The next battle occurred December 9, 1861. Col. Cooper's force attacked the Unionists at Chusto-Talasah (Caving Banks) on the Horseshoe Bend of Bird Creek in what is now Tulsa County. The Confederates drove the Unionists across Bird Creek, but could not pursue, because they were short of ammunition. Still, the Confederates could claim victory.[5]

Coming of the railroads[edit | edit source]

Alt text

Frisco Railroad bridge between Tulsa and Red Fork in 1897

The Atlantic and Pacific Railroad Company had extended its main line in Indian Territory from Vinita to Tulsa in 1883, where it stopped on the east side of the Arkansas River. The company, which later merged into the St. Louis and San Francisco Railway (familiarly known as the Frisco), then built a steel bridge across the river to extend the line to Red Fork. This bridge allowed cattlemen to load their animals onto the railroad west of the Arkansas instead of fording the river, as had been the practice previously. The picture at the left shows the bridge during the Arkansas River flood of 1897. It also provided a safer and more convenient way to bring workers from Tulsa to the oil field after the 1901 discovery of oil in Red Fork.

Oil Boom[edit | edit source]

A wildcat well named Sue Bland No. 1 hit paydirt at 540 feet on June 25, 1901 as a gusher. The well was on the property of Sue A. Bland (nee Davis), located near the community of Red Fork. Mrs. Bland was a Creek citizen and wife of Dr. John C. W. Bland, the first practicing physician in Tulsa. The property was Mrs. Bland's homestead allotment. Oil produced by the well was shipped in barrels to the nearest refinery in Kansas, where it was sold for $1.00 a barrel.[6]

Other producing wells followed soon after. The next big strike in Tulsa County was in the vicinity of Glenn Pool.

Ironically, while the city of Tulsa claimed to be "Oil Capital of the World" for much of the 20th Century, a city ordinance banned drilling for oil within the city limits.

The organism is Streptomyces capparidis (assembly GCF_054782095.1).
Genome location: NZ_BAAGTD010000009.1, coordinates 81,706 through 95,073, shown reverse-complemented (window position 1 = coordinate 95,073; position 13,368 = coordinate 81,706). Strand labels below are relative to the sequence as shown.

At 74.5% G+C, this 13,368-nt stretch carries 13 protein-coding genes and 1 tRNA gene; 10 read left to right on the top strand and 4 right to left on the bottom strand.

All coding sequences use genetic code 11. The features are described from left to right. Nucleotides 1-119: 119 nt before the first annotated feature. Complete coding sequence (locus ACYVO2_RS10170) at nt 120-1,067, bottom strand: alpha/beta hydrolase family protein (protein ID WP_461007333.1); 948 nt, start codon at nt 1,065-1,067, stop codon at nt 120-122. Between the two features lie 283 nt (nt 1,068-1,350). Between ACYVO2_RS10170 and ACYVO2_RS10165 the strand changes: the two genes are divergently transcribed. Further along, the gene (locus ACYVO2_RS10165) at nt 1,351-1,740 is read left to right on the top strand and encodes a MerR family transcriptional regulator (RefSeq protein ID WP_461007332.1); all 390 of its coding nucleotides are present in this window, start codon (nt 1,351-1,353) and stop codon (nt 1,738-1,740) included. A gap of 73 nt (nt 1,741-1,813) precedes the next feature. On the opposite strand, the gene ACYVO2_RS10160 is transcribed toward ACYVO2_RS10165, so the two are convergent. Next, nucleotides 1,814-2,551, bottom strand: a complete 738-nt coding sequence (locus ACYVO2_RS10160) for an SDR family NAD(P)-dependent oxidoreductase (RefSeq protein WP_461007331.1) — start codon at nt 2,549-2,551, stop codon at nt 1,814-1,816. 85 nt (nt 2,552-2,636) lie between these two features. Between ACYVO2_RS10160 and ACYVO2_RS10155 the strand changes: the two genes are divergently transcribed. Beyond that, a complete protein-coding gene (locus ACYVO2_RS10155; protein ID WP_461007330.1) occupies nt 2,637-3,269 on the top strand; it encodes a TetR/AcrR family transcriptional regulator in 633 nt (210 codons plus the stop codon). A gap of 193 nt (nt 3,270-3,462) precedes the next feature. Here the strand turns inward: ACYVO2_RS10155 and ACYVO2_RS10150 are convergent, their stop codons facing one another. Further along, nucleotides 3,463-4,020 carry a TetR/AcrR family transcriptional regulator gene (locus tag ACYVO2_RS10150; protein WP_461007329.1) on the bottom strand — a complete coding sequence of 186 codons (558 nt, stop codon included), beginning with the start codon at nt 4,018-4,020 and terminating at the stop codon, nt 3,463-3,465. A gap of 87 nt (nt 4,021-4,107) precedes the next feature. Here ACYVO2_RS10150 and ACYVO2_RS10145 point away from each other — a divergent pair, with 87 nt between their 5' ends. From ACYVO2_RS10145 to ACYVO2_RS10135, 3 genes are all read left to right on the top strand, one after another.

Tulsa County Court House[edit | edit source]

In 1910, Tulsa County built a court house in Tulsa on the northeast corner of Sixth Street and South Boulder Avenue. The land had previously been the site of a mansion owned by George Perryman and his wife. This was the court house where a mob of white residents gathered on May 31, 1921, threatening to lynch a young black man held in the jail. It was the beginning of the Tulsa Race Riot.

The building continued to serve until the present court house building (shown above) opened at 515 South Denver. The old building was then demolished and the land was then sold to private investors. The land is now the site of the Bank of America building, completed in 1967.

Geography and climate[edit | edit source]

According to the U.S. Census Bureau, the county has a total area of 587 square miles (1,520 km²), of which 570 square miles (1,477 km²) is land and 17 square miles (43 km²) (2.85%) is water.

The Arkansas River drains most of the county. Bird Creek and the Caney River, tributaries of the Verdigris River drain the northern part of the county.[7]

Monthly Normal and Record High and Low Temperatures
Month Jan Feb Mar Apr May Jun Jul Aug Sep Oct Nov Dec
Rec High °F 79 90 96 102 96 103 112 110 109 98 87 80
Norm High °F 46.5 52.9 62.4 72.1 79.6 88 93.8 93.2 84.1 74 60 49.6
Norm Low °F 26.3 31.1 40.3 49.5 59 67.9 73.1 71.2 62.9 51.1 39.3 29.8
Rec Low °F -8 -11 -3 22 35 49 51 52 35 18 10 -8
Precip (in) 1.6 1.95 3.57 3.95 6.11 4.72 2.96 2.85 4.76 4.05 3.47 2.43
Source: [5]

Transportation[edit | edit source]

Major highways[edit | edit source]

Demographics[edit | edit source]